Seek and destroy. So how does Phytophthora sojae seek and destroy? Found naturally in the soil, it produces spores by asexual reproduction on rotten root tissues when the soil is flooded. Mobility of the spores is achieved with whiplike filaments, which allow them to swim in a corkscrew path in water, seeking host plants. They become attracted to chemicals released by soybean roots and germinating seeds. Like a magnet to steel, they make contact with the soybean root surface, where they shed the mobile filaments and form a cell wall. The spores germinate and fibrous strands penetrate into the root and begin rotting the tissue.
Tyler and his research group at Virginia Tech analyzed the genetic material in Phytophthora and found the location of a superfamily of deadly genes involved in the infection of plants. These genes produce virulent proteins that disable the immune systems of their victims as part of an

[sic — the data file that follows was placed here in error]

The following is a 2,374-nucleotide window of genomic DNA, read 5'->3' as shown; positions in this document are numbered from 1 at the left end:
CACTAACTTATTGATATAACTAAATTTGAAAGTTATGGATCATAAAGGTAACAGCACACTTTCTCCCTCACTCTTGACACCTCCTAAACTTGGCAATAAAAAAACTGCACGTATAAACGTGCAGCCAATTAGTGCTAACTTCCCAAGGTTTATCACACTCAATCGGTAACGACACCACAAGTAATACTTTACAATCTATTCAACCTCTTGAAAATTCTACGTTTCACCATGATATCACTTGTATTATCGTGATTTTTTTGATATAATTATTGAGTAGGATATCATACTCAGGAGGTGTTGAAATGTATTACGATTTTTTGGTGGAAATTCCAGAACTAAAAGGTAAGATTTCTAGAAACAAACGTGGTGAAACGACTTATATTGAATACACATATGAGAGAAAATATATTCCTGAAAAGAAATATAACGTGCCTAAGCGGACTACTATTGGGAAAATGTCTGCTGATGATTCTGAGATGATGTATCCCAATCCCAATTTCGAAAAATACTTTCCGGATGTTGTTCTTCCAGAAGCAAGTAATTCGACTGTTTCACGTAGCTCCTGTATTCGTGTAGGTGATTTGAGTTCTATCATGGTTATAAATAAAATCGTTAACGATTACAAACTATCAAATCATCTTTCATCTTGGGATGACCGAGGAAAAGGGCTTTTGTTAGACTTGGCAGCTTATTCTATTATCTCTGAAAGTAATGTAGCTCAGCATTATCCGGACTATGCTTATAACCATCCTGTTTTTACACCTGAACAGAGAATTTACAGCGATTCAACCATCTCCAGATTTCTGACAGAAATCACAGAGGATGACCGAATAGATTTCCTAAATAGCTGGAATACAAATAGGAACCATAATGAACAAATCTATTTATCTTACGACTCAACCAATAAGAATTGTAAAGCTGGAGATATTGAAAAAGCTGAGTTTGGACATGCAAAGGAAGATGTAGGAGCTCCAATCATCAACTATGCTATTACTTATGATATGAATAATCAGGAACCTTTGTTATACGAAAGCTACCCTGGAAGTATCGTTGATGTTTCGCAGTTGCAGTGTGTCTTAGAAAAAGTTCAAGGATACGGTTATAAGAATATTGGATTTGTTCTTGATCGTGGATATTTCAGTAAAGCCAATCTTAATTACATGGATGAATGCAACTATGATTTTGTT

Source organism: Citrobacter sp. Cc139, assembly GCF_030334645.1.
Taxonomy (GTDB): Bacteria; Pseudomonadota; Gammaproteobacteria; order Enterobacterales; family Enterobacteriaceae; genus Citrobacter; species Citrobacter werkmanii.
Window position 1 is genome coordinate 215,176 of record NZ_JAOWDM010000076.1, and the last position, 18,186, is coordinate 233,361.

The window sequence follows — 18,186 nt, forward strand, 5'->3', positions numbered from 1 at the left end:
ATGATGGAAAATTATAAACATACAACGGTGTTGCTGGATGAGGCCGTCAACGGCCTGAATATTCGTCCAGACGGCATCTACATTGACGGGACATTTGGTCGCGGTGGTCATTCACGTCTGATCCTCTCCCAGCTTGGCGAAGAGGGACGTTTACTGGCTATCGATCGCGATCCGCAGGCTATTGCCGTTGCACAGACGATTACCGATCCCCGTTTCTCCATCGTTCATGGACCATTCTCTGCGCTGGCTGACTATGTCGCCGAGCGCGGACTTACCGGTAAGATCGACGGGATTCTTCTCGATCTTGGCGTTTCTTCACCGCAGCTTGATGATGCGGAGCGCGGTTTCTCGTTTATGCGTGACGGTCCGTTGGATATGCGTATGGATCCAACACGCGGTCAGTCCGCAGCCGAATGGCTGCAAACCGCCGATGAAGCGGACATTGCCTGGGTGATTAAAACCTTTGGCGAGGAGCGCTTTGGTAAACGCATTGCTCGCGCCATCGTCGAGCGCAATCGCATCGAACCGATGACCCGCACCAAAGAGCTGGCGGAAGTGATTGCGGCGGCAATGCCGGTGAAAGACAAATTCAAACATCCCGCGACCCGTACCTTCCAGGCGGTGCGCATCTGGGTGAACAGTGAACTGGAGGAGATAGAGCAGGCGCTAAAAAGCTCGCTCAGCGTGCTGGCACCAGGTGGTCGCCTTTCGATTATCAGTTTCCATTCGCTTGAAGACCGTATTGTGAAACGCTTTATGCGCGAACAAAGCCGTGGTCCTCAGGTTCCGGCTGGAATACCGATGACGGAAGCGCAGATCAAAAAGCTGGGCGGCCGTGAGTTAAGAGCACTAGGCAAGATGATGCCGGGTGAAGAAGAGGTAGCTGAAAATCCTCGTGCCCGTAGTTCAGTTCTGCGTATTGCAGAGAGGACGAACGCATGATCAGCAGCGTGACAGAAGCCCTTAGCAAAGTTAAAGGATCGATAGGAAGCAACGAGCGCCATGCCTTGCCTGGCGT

attack strategy, much as the HIV virus does in humans.
According to the research, these lethal proteins are able to easily enter a soybean plant cell across the cell membrane without any additional attack effort from the killer. These proteins also carry the "entry mechanism" that disables the cell that is necessary for the deadly fungal microbes to infect the plants.
Serving as the lead institution for this research, Virginia Tech is responsible for discovering new resistance genes, while the University of Georgia is responsible for soybean transformation.
"We know there is a protein that a soybean makes, which the fungus uses to recognize that the plant is a soybean plant. That becomes a welcome mat for this fungus," says Wayne Parrott, researcher and professor of plant pathology at the University of Georgia in Athens (UGA). "One research target is to see if we can alter that welcome mat or get rid of it: Then the fungus will not recognize that it’s on a soybean and will not attack it."